Harvard professor Jeffry Fridel was a friend and a colleague of Alberto Alesina. They shared the beginning of their careers, a house (for a while), and a passion for the big questions: “In the early days of Political Economy, one of our principal goals was to show how central economic interests were to political activity.”
Alberto Alesina passed away last Saturday, at the age of 63. It will take me a long time to get over the shock and pain of his death, but I wanted to share some thoughts about this most intelligent of scholars and most generous of human beings.
I first met Alberto over 30 years ago. Guido Tabellini was then my colleague in economics (I was in Political Science) at UCLA, and he and Alberto were collaborating on their path-breaking work on the political economy of macroeconomic policy. For a variety of reasons, Alberto was a frequent visitor to UCLA. We became friends almost immediately.
We were young assistant professors then, on something of a crusade to establish Political Economy in both Economics and Political Science. (There was a fine group of like-minded scholars in both departments at UCLA at the time, including David Dollar, Sebastian Edwards, Jack Hirshleifer, Ken Sokoloff, and Ed Leamer in Economics; and Barbara Geddes, David Lake, Ron Rogowski, George Tsebelis, and Michael Wallerstein in Political Science.)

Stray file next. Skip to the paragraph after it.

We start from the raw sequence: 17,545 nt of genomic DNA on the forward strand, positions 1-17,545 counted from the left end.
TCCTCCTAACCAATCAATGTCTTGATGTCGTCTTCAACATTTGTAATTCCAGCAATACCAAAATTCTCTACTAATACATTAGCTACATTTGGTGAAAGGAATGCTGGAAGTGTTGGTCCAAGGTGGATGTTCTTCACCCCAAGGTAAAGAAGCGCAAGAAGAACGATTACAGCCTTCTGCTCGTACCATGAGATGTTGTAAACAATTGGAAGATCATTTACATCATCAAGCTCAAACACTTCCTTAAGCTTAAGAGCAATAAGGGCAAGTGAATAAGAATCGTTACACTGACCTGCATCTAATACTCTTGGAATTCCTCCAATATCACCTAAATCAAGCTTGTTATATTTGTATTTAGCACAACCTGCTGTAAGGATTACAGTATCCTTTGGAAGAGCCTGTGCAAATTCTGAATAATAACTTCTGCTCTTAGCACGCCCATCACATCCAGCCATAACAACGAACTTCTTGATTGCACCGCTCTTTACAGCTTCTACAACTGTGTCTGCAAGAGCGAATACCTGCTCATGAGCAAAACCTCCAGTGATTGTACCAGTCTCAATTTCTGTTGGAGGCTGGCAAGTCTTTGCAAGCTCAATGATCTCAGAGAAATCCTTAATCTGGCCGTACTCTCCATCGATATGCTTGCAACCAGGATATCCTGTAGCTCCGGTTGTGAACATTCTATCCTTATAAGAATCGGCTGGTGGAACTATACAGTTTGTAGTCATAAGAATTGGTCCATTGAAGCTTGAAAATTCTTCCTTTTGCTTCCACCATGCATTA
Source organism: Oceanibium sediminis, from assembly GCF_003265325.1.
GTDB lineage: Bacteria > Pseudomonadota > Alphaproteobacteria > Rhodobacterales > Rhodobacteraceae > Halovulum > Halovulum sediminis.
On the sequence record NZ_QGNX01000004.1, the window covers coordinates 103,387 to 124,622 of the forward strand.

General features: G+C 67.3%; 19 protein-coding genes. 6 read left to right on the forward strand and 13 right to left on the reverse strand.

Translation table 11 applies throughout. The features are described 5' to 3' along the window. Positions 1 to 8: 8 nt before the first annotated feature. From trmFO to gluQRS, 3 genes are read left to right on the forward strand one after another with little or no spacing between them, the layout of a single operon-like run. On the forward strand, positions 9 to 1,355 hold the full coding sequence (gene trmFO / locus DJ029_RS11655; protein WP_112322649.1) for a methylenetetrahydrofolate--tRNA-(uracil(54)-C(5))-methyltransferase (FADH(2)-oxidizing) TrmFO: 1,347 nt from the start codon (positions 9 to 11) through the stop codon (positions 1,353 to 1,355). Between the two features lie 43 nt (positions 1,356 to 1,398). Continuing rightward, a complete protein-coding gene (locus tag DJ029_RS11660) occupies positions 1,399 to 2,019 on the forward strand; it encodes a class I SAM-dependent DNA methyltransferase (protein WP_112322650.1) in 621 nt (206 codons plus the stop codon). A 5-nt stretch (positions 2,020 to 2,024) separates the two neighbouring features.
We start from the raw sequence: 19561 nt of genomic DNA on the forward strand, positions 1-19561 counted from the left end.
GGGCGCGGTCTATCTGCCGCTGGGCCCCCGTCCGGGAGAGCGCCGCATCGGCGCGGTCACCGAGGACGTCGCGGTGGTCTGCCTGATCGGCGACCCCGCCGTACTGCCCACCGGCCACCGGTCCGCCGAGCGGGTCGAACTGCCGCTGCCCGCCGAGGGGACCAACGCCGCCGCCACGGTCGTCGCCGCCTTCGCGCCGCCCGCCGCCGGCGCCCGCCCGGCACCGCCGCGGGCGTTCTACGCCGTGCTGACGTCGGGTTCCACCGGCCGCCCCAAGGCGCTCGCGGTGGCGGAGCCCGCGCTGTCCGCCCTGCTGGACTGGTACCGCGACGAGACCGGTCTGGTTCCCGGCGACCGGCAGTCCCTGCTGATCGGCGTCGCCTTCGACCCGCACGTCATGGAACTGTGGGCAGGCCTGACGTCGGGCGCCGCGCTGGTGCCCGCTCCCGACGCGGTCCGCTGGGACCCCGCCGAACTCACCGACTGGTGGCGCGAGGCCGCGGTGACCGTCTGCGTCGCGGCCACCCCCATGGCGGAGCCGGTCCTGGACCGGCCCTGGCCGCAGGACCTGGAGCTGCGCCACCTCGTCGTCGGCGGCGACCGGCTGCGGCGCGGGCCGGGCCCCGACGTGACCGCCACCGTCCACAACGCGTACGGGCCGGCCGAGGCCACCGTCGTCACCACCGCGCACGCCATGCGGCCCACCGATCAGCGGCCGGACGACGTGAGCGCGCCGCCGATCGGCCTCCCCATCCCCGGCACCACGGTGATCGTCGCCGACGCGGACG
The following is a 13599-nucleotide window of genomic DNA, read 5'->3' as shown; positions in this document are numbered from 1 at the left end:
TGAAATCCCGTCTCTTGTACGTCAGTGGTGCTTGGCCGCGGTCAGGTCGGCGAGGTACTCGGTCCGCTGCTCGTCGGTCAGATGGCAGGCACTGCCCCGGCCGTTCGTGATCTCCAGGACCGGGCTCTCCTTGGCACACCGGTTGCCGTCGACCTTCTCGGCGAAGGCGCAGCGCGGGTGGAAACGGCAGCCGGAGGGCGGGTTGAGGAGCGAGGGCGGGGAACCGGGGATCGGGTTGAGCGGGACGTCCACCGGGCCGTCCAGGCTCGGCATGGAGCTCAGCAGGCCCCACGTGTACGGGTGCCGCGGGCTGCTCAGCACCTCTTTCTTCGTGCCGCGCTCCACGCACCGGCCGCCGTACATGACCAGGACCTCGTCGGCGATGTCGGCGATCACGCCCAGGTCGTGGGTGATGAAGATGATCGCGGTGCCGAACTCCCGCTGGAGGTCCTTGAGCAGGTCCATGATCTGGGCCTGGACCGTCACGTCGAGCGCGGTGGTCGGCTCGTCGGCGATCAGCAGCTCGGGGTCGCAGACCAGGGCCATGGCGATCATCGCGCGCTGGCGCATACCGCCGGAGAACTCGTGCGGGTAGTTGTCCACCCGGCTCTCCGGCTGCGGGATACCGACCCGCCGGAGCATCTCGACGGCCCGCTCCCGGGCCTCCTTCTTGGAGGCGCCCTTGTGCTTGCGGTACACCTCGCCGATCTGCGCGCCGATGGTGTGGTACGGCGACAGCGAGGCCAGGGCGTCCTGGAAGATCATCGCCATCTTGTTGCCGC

The study of politics, especially in political science, had been dominated by what was called “behavioralism,” which focused on how cultural and psychological factors determined political behavior.
In those early days of political economy, one of our principal goals was to show how this focus limited our understanding of politics, and how central economic interests were to political activity.
It is paradoxical that in recent years Alberto and his many collaborators have worked hard to bring cultural and psychological factors back into political economy—a fact that demonstrates both his versatility and his willingness to entertain a vast array of factors in explaining our complex world.
Alberto had just gotten tenure, jointly in economics and government (political science), when I first visited Harvard for a semester. All of us saw this as a great victory for political economy.
It was a recognition of Alberto’s scholarly excellence, to be sure, but also of the fact that he had convinced skeptics in both disciplines of the importance of a field that he had played a major role in building.